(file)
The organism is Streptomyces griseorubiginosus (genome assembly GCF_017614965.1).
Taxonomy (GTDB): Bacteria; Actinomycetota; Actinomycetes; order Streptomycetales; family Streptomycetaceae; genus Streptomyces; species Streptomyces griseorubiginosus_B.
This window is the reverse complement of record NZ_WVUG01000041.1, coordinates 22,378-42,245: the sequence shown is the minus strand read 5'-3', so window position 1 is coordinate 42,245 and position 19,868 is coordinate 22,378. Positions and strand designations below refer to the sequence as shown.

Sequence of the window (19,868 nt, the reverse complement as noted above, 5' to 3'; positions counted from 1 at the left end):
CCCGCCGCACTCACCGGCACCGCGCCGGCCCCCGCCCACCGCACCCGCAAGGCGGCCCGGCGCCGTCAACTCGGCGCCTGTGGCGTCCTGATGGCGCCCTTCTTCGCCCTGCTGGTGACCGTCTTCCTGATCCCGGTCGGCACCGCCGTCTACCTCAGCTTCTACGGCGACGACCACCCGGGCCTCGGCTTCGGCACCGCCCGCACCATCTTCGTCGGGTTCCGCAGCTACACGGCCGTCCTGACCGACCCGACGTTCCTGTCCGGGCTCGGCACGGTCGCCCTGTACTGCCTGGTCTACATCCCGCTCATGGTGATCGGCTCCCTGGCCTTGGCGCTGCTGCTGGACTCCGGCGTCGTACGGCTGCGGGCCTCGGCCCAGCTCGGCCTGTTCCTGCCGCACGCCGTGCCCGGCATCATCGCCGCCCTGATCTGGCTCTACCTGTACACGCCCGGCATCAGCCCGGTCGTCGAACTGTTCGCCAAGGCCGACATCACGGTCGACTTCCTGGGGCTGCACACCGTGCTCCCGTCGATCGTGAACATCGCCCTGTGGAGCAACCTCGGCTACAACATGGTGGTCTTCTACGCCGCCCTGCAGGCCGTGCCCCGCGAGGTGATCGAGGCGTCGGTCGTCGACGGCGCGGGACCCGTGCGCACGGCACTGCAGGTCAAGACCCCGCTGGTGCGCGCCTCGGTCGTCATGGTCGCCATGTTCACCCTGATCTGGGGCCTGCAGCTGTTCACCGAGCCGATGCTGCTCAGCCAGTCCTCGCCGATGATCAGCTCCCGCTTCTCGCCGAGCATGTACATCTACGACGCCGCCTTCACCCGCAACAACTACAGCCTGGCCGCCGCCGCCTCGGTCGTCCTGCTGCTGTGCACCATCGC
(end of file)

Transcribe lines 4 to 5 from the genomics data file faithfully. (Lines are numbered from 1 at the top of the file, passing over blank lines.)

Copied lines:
Sequence of the window (19,868 nt, the reverse complement as noted above, 5' to 3'; positions counted from 1 at the left end):
CCCGCCGCACTCACCGGCACCGCGCCGGCCCCCGCCCACCGCACCCGCAAGGCGGCCCGGCGCCGTCAACTCGGCGCCTGTGGCGTCCTGATGGCGCCCTTCTTCGCCCTGCTGGTGACCGTCTTCCTGATCCCGGTCGGCACCGCCGTCTACCTCAGCTTCTACGGCGACGACCACCCGGGCCTCGGCTTCGGCACCGCCCGCACCATCTTCGTCGGGTTCCGCAGCTACACGGCCGTCCTGACCGACCCGACGTTCCTGTCCGGGCTCGGCACGGTCGCCCTGTACTGCCTGGTCTACATCCCGCTCATGGTGATCGGCTCCCTGGCCTTGGCGCTGCTGCTGGACTCCGGCGTCGTACGGCTGCGGGCCTCGGCCCAGCTCGGCCTGTTCCTGCCGCACGCCGTGCCCGGCATCATCGCCGCCCTGATCTGGCTCTACCTGTACACGCCCGGCATCAGCCCGGTCGTCGAACTGTTCGCCAAGGCCGACATCACGGTCGACTTCCTGGGGCTGCACACCGTGCTCCCGTCGATCGTGAACATCGCCCTGTGGAGCAACCTCGGCTACAACATGGTGGTCTTCTACGCCGCCCTGCAGGCCGTGCCCCGCGAGGTGATCGAGGCGTCGGTCGTCGACGGCGCGGGACCCGTGCGCACGGCACTGCAGGTCAAGACCCCGCTGGTGCGCGCCTCGGTCGTCATGGTCGCCATGTTCACCCTGATCTGGGGCCTGCAGCTGTTCACCGAGCCGATGCTGCTCAGCCAGTCCTCGCCGATGATCAGCTCCCGCTTCTCGCCGAGCATGTACATCTACGACGCCGCCTTCACCCGCAACAACTACAGCCTGGCCGCCGCCGCCTCGGTCGTCCTGCTGCTGTGCACCATCGC